Tear film and ocular surface. Whichever enhancement procedure is selected, a careful examination of the tear film and ocular surface is required. If a reduced tear film is observed, aggressive management of the ocular surface is necessary to optimize the chances of uneventful recovery after laser treatment. Management may include antiinflammatories, antibiotics, physical lid massage, and intense pulsed light.4 If no significant improvement occurs, the best option may be not to perform an enhancement at all. SMILE is particularly advantageous in older patients following IOL surgery, as a reduced tear film is more common in this patient population. I try to avoid PRK in older patients (> 70 years) with a substandard tear film because of its effect on the tear film; I have heard of anecdotal cases of poor healing and scarring.

Corneal topography. This diagnostic test is essential in deciding on which laser enhancement procedure to perform. Patients may have a history of laser vision correction, trauma, or corneal infection. SMILE is not appropriate for those with corneal problems or significant higher-order aberrations (HOAs), but both PRK and LASIK are options.

I would select PRK for patients with epithelial basement membrane dystrophy or other irregularity to the epithelium or epithelial basement membrane. In patients with recurrent erosion syndrome or epithelial basement membrane dystrophy, alcohol debridement can be performed to remove the irregular epithelium, followed by PRK. I find that a transepithelial approach using the Amaris excimer laser (Schwind eye-tech-solutions) facilitates the use of epithelial masking to improve PRK results in eyes with stromal irregularities such as corneal scars. In the presence of corneal abnormalities as outlined above, I would not use multifocal IOLs, but would still use premium monofocal IOLs—both toric and nontoric.

Topography-guided LASIK or PRK can correct HOAs caused by previous refractive surgery.

deciding What LVC procedure is best

When PRK is best. PRK is effective for the treatment of residual refractive error,5,6 but it is best reserved for patients who have an associated corneal issue such as epithelial irregularity; epithelial basement membrane irregularity; or anterior stromal irregularity, including HOAs induced by previous corneal refractive surgery. I would use transepithelial PRK for eyes with corneal stromal irregularities. PRK is also appropriate for patients with normal corneas and a healthy tear film if early corrective surgery is required, and it can be used in a transepithelial mode even for low levels of refractive error by increasing the optical zone.

When LASIK is best. LASIK is well known to be safe and effective for the treatment of myopia, hyperopia, and astigmatism after cataract surgery.7,8 One key advantage of this procedure is the painless and rapid recovery, and it is for this reason that I perform LASIK to enhance outcomes in premium IOL patients with any residual refractive error who have a healthy tear film and require rapid surgical recovery. LASIK can be performed in patients who have a mildly reduced tear film following optimization and thorough patient counseling. We generally wait at least 4 months after IOL surgery to perform a LASIK enhancement.

When SMILE is best. SMILE surgery has clear advantages in protecting the ocular surface. If a patient can wait the required 6 months for an enhancement, I would perform SMILE to correct residual myopia if the refractive error is greater than 0.75 D. For lower levels of refractive error, I would use one of the other laser modalities. A period of ocular surface optimization may be required if the tear film is reduced.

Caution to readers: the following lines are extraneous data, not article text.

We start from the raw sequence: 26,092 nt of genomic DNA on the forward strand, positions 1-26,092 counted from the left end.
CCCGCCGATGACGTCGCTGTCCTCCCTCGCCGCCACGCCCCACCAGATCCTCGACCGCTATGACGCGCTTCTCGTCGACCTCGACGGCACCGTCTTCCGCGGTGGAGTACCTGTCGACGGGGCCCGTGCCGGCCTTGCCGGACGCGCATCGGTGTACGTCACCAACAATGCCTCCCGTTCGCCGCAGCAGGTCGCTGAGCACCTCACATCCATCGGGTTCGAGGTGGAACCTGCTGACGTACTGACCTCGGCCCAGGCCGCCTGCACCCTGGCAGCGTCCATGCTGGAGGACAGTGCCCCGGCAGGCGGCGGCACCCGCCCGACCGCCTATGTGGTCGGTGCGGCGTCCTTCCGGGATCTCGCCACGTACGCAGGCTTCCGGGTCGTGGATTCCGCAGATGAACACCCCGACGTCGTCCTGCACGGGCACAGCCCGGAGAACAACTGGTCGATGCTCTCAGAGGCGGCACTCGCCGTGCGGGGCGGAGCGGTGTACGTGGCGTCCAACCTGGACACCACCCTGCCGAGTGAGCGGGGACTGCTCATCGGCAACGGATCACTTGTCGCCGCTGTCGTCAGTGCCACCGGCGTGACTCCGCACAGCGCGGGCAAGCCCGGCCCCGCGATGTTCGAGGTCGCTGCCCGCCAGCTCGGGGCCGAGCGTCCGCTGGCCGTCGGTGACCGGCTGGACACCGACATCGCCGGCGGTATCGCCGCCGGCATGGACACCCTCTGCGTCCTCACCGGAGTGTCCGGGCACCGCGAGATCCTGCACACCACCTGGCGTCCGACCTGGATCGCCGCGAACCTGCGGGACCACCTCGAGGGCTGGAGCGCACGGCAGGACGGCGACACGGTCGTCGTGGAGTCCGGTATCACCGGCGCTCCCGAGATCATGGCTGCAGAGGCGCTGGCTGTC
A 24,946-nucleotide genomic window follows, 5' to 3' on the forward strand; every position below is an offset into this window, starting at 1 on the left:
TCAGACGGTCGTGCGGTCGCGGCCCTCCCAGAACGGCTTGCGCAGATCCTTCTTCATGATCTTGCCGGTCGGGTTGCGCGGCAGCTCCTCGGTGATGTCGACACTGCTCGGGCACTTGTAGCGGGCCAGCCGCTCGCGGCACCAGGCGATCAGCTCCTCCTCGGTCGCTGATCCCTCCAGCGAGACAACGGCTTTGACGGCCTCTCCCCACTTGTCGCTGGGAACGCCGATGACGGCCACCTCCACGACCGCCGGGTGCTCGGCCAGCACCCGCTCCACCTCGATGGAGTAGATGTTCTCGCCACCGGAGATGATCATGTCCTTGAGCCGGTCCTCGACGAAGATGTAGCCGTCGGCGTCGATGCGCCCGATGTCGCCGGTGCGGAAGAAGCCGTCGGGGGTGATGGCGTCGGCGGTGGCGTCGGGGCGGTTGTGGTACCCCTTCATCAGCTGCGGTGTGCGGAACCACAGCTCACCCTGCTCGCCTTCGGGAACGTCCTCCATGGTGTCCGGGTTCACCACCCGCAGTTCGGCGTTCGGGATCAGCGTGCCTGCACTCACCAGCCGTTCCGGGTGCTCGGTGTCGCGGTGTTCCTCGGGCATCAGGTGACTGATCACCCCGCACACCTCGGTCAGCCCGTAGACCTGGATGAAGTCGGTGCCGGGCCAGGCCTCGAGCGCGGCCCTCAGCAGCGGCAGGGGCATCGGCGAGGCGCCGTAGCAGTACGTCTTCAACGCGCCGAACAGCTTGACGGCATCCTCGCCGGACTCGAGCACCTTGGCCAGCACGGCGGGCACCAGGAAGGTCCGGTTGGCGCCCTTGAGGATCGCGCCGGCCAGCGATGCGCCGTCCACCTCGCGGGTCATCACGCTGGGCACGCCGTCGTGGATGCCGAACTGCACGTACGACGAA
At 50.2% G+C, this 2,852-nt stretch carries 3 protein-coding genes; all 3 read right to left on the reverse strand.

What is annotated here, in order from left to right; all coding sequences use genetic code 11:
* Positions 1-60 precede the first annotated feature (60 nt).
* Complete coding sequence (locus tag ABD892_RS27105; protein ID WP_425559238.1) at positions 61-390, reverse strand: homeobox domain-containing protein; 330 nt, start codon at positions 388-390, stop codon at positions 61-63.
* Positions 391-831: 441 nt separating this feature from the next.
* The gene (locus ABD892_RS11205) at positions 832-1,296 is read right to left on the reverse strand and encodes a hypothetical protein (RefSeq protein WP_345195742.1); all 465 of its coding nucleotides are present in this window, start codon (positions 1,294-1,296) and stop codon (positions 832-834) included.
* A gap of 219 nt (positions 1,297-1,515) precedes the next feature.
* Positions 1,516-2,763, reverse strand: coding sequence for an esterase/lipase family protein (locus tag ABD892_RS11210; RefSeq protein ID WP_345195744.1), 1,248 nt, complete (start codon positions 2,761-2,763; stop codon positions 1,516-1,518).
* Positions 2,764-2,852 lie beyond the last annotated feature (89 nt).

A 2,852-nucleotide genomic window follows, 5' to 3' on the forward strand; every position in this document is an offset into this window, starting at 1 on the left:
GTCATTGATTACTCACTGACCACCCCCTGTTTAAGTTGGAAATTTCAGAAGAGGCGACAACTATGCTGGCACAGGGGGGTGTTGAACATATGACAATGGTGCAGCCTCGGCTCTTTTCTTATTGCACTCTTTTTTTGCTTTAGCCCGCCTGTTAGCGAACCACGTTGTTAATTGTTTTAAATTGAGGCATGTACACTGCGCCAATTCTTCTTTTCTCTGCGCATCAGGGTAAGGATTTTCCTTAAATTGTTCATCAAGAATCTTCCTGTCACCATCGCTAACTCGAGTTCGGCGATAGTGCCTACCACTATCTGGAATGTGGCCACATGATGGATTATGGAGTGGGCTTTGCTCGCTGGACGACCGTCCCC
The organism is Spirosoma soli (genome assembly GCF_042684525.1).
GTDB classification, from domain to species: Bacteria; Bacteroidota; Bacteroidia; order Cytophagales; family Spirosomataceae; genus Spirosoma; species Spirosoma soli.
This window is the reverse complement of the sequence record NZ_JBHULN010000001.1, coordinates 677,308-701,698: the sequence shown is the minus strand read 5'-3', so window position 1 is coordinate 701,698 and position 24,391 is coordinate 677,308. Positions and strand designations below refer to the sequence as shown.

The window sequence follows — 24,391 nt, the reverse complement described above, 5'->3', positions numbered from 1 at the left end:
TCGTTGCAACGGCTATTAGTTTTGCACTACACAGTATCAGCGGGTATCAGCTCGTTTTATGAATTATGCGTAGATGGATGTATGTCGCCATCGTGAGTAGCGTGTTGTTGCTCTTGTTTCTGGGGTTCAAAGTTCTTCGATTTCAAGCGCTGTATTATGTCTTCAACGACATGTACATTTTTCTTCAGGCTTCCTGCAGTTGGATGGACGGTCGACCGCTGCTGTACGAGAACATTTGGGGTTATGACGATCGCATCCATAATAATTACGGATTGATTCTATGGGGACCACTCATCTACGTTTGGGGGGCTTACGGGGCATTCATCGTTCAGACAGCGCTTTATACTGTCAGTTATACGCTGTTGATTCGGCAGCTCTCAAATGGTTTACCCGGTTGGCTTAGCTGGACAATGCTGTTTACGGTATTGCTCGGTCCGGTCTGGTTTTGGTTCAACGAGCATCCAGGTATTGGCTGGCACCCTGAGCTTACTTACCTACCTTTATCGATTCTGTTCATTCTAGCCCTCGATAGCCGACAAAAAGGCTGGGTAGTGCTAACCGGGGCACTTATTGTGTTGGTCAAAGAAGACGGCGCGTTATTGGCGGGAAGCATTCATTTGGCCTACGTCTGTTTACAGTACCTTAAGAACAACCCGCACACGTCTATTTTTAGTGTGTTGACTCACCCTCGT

When to Avoid Laser Vision Correction

If a patient does not respond to tear film management, I generally do not pursue a refractive surgery enhancement so as not to exacerbate dry eye disease. It is very important to counsel patients properly in these circumstances and to discuss other options, such as IOL exchange. (Editor’s note: For more on the topic of IOL exchange, see “IOL Exchange or Piggyback,” by Asim R. Piracha, MD; and David A. Goldman, MD.)

For any patient potentially undertaking further laser vision correction following premium IOL surgery, preoperative counseling is essential to ensure that he or she understand the potential side effects, which include dry eye and continued dysphotopsias from multifocal IOLs.

1. Denoyer A, Landman E, Trinh L, et al. Dry eye disease after refractive surgery: comparative outcomes of small incision lenticule extraction versus LASIK. Ophthalmology. 2015;122(4):669-676.

2. Wang B, Zhang Z, Naidu RK, et al. Comparison of the change in posterior corneal elevation and corneal biomechanical parameters after small incision lenticule extraction and femtosecond laser-assisted LASIK for high myopia correction. Cont Lens Anterior Eye. 2016;39(3):191-196.

3. Yu M, Chen M, Dai J. Comparison of the posterior corneal elevation and biomechanics after SMILE and LASEK for myopia: a short- and long-term observation. Graefes Arch Clin Exp Ophthalmol. 2019;257(3):601-606.

4. Albietz JM, Schmid KL. Intense pulsed light treatment and meibomian gland expression for moderate to advanced meibomian gland dysfunction. Clin Exp Optom. 2018;101(1):23-33.

5. Fan YY, Sun CC, Chen HC, Ma DH. Photorefractive keratectomy for correcting residual refractive error following cataract surgery with premium intraocular lens implantation. Taiwan J Ophthalmol. 2018;8(3):149.

6. Sáles CS, Manche EE. Managing residual refractive error after cataract surgery. J Cataract Refract Surg. 2015;41(6):1289-1299.

7. Kim P, Briganti EM, Sutton GL, et al. Laser in situ keratomileusis for refractive error after cataract surgery. J Cataract Refract Surg. 2005;31:979-986.

8. Kuo IC, O’Brien TP, Broman AT, et al. Excimer laser surgery for correction of ametropia after cataract surgery. J Cataract Refract Surg. 2005;31:2104-2110.

Allon Barsam, MD, MA, FRCOphth
  • Director and Partner, Ophthalmic Consultants of London
  • Member, CRST Europe Editorial Board
  • www.oclvision.com
  • Financial disclosure: Consultant (Rayner)
Richard McNeely, BSc, PhD, MCOptom
Johnny Moore, MD, PhD
  • Director, Cathedral Eye Clinic, Belfast, Northern Ireland
  • Visiting Professor, University of Ulster, School of Biomedical Sciences, United Kingdom
  • Visiting Professor, Tianjin Medical University Eye Hospital, Tianjin, China
  • johnny@cathedraleye.com
  • Financial disclosure: Consultant (Carl Zeiss Meditec)
Tiago Monteiro MD, FEBO, FEBOS-CR
  • Head of Cornea, Cataract, and Refractive Surgery Department, Hospital de Braga and Hospital CUF, Porto, Portugal
  • monteiro.tiago.pt@gmail.com
  • Financial disclosure: None